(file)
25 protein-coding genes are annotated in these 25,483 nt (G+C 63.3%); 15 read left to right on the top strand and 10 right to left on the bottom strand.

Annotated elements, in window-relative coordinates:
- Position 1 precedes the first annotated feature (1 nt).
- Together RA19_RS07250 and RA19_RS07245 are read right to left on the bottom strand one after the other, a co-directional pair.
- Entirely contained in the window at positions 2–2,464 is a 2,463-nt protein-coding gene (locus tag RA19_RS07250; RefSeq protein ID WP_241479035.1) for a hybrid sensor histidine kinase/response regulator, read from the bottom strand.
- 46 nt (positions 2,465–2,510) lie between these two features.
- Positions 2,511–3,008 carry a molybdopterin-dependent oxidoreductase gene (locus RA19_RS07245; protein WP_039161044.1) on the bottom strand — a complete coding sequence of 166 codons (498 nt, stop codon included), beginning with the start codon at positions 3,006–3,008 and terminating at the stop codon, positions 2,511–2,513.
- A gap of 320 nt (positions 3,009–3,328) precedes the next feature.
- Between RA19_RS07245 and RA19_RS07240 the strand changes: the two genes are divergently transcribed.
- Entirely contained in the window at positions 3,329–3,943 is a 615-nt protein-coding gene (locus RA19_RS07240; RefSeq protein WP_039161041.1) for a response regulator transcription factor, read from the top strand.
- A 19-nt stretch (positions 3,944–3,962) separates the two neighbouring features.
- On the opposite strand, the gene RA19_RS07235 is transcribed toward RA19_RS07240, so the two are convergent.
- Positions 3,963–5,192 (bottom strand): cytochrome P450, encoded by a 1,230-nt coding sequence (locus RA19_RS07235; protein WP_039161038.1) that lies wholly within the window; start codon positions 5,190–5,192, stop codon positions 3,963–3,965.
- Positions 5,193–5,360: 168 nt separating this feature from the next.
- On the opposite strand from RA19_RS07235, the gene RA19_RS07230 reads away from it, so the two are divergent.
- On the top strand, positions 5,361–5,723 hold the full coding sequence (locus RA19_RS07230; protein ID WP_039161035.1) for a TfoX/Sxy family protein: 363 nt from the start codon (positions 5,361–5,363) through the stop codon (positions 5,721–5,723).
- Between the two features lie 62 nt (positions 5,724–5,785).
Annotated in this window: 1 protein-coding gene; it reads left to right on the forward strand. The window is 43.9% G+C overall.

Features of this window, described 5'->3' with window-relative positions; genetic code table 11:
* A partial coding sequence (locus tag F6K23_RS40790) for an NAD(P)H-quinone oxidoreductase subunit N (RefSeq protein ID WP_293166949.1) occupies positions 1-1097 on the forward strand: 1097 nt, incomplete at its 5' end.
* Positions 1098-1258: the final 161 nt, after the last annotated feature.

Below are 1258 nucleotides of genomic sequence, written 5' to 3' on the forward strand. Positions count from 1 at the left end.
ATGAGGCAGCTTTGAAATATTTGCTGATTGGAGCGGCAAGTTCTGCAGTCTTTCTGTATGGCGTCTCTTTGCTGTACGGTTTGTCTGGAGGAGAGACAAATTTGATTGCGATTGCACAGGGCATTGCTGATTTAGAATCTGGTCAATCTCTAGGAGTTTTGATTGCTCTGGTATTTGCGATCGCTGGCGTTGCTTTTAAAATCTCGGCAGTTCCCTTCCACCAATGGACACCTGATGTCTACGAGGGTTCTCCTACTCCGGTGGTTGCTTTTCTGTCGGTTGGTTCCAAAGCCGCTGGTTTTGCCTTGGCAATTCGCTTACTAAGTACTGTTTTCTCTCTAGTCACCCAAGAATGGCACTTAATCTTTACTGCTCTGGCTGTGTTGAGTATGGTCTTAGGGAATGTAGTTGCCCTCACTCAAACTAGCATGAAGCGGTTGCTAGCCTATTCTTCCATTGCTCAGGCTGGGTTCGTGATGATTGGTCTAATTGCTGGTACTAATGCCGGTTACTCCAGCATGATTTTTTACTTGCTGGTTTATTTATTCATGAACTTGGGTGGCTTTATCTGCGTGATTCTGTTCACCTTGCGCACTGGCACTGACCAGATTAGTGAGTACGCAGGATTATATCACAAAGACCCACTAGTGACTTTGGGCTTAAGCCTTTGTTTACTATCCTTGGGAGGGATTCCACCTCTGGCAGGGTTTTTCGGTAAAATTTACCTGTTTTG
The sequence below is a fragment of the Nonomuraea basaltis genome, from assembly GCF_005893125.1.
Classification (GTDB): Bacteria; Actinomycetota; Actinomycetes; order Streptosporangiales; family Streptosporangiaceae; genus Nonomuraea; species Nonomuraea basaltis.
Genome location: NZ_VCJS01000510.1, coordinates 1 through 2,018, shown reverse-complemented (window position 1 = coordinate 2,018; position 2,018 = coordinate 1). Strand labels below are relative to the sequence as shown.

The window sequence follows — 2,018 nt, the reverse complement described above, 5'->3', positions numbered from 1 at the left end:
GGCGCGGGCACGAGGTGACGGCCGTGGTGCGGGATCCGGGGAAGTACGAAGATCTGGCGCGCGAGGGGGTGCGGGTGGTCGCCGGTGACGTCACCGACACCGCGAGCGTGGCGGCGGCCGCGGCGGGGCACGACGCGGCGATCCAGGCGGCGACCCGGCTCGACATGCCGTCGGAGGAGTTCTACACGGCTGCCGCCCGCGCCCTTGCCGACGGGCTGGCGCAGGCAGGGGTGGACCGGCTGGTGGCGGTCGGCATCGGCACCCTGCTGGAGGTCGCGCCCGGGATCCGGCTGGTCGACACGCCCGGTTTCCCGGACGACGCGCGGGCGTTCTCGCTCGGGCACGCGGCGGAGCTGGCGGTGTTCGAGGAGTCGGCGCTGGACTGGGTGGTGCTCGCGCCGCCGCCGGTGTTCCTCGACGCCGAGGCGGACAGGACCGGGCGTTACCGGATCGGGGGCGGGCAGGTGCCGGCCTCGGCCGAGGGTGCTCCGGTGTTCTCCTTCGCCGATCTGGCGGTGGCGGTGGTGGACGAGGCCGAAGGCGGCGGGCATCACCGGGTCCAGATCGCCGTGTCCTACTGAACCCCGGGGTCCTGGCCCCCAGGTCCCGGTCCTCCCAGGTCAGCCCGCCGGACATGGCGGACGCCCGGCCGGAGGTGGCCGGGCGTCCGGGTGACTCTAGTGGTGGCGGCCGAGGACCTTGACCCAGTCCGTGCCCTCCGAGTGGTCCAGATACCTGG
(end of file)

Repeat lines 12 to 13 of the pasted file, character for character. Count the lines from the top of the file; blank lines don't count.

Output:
- On the opposite strand, the gene RA19_RS07235 is transcribed toward RA19_RS07240, so the two are convergent.
- Positions 3,963–5,192 (bottom strand): cytochrome P450, encoded by a 1,230-nt coding sequence (locus RA19_RS07235; protein WP_039161038.1) that lies wholly within the window; start codon positions 5,190–5,192, stop codon positions 3,963–3,965.